STAFF could have to work more hours for the same pay under measures being discussed in a bid to cut £3million from Somerset County Council’s wage bill.
Bosses are being warned the proposals will reduce already low morale still further, while staff could refrain from working more than their allotted hours.
Among changes to terms and conditions being considered are:
- Reducing annual leave by two days, with staff able to buy back lost leave entitlement and cutting weekly hours to 35, with salaries cut pro rata.
- Increasing the working week from 37 to 40 hours with no increase in pay – or offering staff the option of sticking to the same hours and taking a pay cut.
- Not paying sick pay for the first three working days of absence.
A worker, who asked not to be named, said: “It’s a slap in the face. They’re telling me I’m going to get paid less, which doesn’t take into account the extra hours I put in to complete tasks.
“They can forget about goodwill in the future if that’s how they treat us.”
Arminel Goodall, UNISON’s Somerset county branch secretary, has written to members claiming the ‘unwelcome’ proposals follow a three-year pay freeze and 1% pay rise this year, equating to an 18% pay cut in real terms since 2010.
She told the the News: “Somerset County Council staff are clearly some of the lowest paid workers in the public sector and are already struggling to meet household bills. Staff are anxious.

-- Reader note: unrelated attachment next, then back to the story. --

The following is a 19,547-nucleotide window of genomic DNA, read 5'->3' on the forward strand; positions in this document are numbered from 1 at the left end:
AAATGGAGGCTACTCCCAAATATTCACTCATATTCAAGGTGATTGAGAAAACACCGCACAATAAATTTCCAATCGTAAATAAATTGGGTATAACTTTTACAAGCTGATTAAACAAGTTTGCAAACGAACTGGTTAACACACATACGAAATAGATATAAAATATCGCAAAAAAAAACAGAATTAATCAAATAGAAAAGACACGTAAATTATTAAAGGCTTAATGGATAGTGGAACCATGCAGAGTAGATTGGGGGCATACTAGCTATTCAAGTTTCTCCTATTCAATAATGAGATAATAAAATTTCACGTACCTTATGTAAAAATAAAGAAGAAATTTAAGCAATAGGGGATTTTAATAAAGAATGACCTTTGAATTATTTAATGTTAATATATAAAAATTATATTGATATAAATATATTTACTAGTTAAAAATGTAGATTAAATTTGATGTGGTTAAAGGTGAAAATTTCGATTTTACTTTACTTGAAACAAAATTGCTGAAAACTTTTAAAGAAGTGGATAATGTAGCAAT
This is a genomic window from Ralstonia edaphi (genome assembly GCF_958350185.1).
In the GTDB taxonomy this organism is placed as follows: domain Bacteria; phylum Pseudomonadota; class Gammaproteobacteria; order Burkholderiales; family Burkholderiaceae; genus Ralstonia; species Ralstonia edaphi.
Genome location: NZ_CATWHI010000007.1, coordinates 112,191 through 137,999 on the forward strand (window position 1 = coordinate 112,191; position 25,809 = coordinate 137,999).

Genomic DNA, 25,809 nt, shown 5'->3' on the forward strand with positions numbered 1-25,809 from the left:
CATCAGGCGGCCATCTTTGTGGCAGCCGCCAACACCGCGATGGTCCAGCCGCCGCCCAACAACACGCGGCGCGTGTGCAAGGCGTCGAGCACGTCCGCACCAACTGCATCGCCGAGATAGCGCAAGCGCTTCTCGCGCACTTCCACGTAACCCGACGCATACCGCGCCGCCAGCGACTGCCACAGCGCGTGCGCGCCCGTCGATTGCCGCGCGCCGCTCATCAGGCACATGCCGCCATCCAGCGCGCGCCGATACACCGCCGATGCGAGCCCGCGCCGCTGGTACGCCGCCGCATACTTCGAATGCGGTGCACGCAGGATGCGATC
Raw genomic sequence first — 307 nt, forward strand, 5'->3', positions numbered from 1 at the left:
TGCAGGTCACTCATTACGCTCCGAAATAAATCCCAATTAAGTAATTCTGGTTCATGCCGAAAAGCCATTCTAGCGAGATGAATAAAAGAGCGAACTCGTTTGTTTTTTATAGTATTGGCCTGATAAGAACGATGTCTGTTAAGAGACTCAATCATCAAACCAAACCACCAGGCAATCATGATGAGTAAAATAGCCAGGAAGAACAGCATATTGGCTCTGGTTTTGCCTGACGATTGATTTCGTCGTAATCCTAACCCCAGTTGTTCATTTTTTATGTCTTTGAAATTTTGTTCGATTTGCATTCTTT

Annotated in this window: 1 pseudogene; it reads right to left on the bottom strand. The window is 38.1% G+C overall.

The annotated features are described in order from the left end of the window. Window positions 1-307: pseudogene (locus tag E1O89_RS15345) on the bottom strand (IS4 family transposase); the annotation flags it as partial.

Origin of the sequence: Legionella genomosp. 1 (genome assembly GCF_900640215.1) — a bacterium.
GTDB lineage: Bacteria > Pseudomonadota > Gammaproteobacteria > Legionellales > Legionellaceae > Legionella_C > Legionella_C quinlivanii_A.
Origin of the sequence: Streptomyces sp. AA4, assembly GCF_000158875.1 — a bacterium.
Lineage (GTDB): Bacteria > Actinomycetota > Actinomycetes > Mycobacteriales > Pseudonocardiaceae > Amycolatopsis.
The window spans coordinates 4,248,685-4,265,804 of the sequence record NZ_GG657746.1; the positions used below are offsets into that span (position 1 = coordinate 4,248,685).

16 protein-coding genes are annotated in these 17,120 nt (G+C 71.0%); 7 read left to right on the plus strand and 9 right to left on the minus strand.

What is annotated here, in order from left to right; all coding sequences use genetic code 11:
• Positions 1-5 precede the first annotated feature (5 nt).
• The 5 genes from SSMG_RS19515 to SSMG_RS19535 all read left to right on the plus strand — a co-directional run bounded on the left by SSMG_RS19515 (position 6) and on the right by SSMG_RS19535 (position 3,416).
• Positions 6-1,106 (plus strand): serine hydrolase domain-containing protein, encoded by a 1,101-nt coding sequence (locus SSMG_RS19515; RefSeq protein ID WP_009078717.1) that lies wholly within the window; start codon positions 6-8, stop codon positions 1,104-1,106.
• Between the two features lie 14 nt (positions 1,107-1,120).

“We believe these ill-conceived proposals are poor reward for the hard work staff have put in over the past four years in delivering the savings the council has said it needs to make, while maintaining a service for the public of Somerset in the face of reductions in both resources and staff.”
A spokesman for the county council said: “We have been very clear with staff and residents across Somerset that we are facing reduced income but our costs and demand for services are still increasing.
“We are looking at all our services – including staff terms and conditions – to try to reduce this deficit.
“In relation to the UNISON release, we can confirm that we will consult with staff in the new year about proposed changes to sickness payments and payment protection for staff moved to a lower grade role.”